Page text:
CBS/AP October 20, 2018, 8:51 AM Thousands of migrants stuck as caravan halted on Mexico's southern border
TECUN UMAN, Guatemala — A standoff between thousands of Central American migrants trying to reach the United States and Mexican police stretched through the night at Mexico's southern border, with some migrants hanging from the closed border gate wailing "there are children here." Others slept on a crowded bridge linking Guatemala to Mexico.
As of early Saturday, thousands were stuck on Mexico's southern border after a failed attempt to enter the country, BBC News reported.
Members of the migrant caravan, comprised of more than 3,000 migrants, had earlier burst through a Guatemalan border fence and rushed onto the bridge over the Suchiate River. Men and women, some with young children and babies drenched in sweat, began storming and climbing the barrier — tearing it down. They defied Mexican authorities' entreaties for an orderly crossing and U.S. President Donald Trump's threats of retaliation.
But they were met Friday by a wall of police with riot shields on the Mexican side of the bridge. About 50 managed to push their way through before officers unleashed pepper spray and the rest retreated, joining the sea of humanity on the bridge.
Police and immigration agents began letting small groups of 10, 20 or 30 people through the gates if they wanted to apply for refugee status. Once they file a claim, they can go to a shelter to spend the night.
Some migrants, tired of waiting, jumped off the bridge into the Suchiate River on Friday. They risked drowning over defeat. When asked why he wanted to jump, one 16-year-old said, "there are no jobs here."
As night fell on the bridge, the migrants' frustration turned to despair as women clutching small children took up the rows in front of the gate pleading with the Mexican federal police. Some migrants yelled "We are hungry!" Others set up tarps to prepare for the night sleeping on the increasingly dirty and befouled bridge.
"Please, it is night. Let us pass," Alba Luz Giron Ramirez, a former shop employee and mother of three, pleaded to the officers.
Giron said they had come from San Pedro Sula, Honduras, and that gangs had killed her brother and threatened her.
"We want them to give us permission to go to Mexico," her 5-year-old son Ramon said in a child's voice. "We wouldn't stay."
Alison Danisa wept as she knelt in the garbage already piling up on the bridge, clutching her naked 11-month-old infant to her breast.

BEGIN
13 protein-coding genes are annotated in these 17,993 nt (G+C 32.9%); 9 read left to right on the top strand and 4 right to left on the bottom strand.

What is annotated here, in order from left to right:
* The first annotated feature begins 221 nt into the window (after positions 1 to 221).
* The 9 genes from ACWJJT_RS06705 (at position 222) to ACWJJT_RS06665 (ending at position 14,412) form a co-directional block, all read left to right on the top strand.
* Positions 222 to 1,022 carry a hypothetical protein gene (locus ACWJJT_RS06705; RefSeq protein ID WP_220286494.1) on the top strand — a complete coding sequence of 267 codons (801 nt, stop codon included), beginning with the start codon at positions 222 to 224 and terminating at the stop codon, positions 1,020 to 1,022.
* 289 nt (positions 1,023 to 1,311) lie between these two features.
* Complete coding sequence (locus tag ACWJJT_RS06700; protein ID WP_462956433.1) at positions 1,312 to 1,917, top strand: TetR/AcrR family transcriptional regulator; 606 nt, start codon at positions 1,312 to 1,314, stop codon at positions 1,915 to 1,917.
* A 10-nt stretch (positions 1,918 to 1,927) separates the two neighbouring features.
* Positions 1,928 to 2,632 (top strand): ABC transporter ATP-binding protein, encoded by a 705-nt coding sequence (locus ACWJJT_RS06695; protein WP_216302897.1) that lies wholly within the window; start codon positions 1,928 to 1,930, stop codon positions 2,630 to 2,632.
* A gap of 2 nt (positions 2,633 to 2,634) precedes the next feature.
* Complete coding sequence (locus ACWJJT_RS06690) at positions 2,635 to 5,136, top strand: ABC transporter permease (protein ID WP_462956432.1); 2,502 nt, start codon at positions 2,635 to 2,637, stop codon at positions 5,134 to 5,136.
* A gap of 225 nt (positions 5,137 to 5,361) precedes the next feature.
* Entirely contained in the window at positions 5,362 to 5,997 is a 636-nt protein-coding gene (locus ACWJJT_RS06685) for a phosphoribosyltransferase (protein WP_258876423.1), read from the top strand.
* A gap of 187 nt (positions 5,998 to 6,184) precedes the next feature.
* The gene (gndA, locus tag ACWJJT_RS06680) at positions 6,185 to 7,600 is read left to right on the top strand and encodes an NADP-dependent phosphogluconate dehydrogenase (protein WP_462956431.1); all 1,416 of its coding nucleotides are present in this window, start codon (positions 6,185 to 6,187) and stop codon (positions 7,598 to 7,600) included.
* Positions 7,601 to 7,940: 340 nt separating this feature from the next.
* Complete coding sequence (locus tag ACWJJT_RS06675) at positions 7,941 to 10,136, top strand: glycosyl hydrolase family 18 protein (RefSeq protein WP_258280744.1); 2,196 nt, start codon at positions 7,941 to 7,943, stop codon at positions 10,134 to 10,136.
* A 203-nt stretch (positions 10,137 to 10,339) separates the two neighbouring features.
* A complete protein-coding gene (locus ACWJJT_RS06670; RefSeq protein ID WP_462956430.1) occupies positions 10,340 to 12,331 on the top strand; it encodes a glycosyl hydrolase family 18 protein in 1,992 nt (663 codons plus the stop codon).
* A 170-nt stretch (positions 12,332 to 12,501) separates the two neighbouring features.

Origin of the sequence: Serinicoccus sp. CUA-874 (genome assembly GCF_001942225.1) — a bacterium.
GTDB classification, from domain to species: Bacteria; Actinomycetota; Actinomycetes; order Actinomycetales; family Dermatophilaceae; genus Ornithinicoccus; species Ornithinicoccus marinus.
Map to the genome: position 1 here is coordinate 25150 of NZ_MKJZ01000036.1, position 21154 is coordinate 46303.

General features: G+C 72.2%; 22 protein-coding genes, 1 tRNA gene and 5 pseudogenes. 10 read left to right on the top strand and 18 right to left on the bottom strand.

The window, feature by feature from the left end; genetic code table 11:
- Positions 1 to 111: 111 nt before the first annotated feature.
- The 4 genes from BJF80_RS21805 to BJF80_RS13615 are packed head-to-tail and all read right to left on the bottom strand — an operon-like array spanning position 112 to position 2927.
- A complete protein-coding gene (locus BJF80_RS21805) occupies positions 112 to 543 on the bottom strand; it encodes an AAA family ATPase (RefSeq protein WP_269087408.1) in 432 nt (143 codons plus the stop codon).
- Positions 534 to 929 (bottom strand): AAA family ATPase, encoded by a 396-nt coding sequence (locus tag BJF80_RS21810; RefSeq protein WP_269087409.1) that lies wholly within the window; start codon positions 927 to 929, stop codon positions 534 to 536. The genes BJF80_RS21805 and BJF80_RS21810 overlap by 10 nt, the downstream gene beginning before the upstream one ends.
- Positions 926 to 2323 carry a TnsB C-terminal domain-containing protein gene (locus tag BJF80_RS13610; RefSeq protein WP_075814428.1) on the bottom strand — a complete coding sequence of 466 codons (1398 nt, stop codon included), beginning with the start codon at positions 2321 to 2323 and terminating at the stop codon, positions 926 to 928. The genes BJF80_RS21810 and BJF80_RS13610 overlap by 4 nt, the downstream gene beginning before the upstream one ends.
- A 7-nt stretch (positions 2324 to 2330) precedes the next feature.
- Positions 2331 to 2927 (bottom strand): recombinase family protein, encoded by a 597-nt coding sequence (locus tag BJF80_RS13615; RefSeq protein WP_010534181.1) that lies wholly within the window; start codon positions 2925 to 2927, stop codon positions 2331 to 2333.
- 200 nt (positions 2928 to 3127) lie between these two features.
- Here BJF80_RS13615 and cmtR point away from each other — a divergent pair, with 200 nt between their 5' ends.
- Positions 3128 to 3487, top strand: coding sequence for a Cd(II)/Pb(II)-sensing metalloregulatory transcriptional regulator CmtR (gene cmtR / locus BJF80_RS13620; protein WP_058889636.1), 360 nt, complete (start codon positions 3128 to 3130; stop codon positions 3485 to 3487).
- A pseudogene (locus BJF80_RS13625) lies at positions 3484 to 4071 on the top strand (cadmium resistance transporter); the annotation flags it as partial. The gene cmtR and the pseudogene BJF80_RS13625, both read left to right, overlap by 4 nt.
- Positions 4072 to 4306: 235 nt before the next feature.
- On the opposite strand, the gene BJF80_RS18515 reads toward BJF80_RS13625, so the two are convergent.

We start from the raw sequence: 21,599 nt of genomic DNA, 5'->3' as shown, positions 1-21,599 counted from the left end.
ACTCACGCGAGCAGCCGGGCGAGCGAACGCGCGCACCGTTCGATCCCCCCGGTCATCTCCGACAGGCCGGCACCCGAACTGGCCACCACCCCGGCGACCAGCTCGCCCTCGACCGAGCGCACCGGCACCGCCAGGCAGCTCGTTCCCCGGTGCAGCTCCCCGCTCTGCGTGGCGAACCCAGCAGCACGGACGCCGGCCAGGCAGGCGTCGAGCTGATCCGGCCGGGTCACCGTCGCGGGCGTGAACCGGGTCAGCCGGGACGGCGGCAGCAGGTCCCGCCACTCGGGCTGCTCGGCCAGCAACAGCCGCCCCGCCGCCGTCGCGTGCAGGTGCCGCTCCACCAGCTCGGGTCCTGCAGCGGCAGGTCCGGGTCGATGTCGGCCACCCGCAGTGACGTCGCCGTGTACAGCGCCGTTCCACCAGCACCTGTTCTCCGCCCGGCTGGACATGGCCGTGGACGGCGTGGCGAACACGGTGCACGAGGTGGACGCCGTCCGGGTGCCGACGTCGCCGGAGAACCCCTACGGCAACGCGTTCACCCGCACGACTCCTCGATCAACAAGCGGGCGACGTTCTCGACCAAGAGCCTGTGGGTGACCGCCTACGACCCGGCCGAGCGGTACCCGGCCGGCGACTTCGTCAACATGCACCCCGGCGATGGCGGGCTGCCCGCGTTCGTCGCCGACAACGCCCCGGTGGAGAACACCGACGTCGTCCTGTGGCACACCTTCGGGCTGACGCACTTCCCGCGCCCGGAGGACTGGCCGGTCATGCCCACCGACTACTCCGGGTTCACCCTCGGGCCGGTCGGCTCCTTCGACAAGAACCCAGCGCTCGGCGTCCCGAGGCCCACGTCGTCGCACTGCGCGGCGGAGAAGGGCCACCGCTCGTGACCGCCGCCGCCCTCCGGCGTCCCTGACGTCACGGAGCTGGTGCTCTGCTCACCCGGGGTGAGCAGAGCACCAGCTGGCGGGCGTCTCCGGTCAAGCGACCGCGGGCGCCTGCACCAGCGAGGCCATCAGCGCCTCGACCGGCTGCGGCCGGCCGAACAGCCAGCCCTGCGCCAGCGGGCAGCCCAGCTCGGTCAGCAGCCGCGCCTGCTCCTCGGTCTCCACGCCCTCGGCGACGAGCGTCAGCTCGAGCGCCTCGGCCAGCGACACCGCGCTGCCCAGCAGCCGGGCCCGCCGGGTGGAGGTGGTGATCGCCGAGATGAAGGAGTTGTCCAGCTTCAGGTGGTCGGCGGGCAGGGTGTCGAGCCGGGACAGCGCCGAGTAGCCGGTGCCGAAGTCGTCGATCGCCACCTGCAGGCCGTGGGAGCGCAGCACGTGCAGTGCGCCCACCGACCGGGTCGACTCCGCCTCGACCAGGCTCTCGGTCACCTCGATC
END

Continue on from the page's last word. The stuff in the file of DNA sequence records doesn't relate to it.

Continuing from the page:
"We have suffered so much. She has a fever and we brought nothing," she said, showing the baby's bare bottom to indicate they had no diapers.
A Mexican marine official with a loudspeaker approached the gate and told migrants they would be taken in trucks to "a humanitarian attention center" in Tapachula, a border city in the Mexican state of Chiapas. But the official did not say when this would happen.
Migrants have banded together to travel en masse regularly in recent years, but this caravan was unusual for its huge size, said Victor Clark Alfaro, a Latin American studies professor at San Diego State University. By comparison, a caravan in April that also attracted Trump's ire numbered about 1,000.
"It grabs one's attention that the number of people in these kinds of caravans is on the rise," Clark Alfaro said. "It is migration of a different dimension."
Elizabeth Oglesby, a professor at the University of Arizona's Center for Latin American Studies, said people join caravans like this because it's a way to make the journey in a relatively safe manner and avoid having to pay thousands of dollars to smugglers.
Late Friday night, Mexican President Enrique Pena Nieto said in an address to the nation that a large group of migrants had "tried to enter Mexican territory irregularly, attacking and even hurting some elements of the Federal Police."
"Mexico does not permit and will not permit entry into its territory in an irregular fashion, much less in a violent fashion," he said.
Mexican officials said those with passports and valid visas — only a tiny minority of those trying to cross — would be let in immediately. Migrants who want to apply for refuge in Mexico were welcome to do so, they said, but any who decide to cross illegally and are caught will be detained and deported.
Honduran President Juan Orlando Hernandez tweeted late Friday that he spoke with his Guatemalan counterpart, Jimmy Morales, and asked permission to send Honduran civil protection personnel to the bridge to help the migrants. "I also asked authorization to hire ground transportation for anyone who wants to return and an air bridge for special cases of women, children, the elderly and the sick," Hernandez tweeted.
Hernandez and Morales are expected to meet in Guatemala early Saturday to discuss the situation.
The U.S. president, meanwhile, has made it clear to Mexico that he is monitoring its response. On Thursday he threatened to close the U.S. border if Mexico didn't stop the caravan. Later that day he tweeted a video of Mexican federal police deploying at the Guatemalan border and wrote: "Thank you Mexico, we look forward to working with you!"
U.S. Secretary of State Mike Pompeo has called illegal migration a "crisis" and emphasized "the importance of stopping this flow before it reaches the U.S. border," while also acknowledging Mexico's right to handle the crisis in a sovereign fashion.
He also said, "We have to fix U.S. laws in order to handle this properly. This is an American burden and a uniquely American burden."
Oglesby, the professor at the University of Arizona's Center for Latin American Studies, disputed Pompeo's assertion that that there is a "crisis" of migration.
"The border is not in crisis. This is not a migration crisis. … Yes, we are seeing some spikes in Central Americans crossing the border, but overall migration is at a 40-year low," Oglesby said.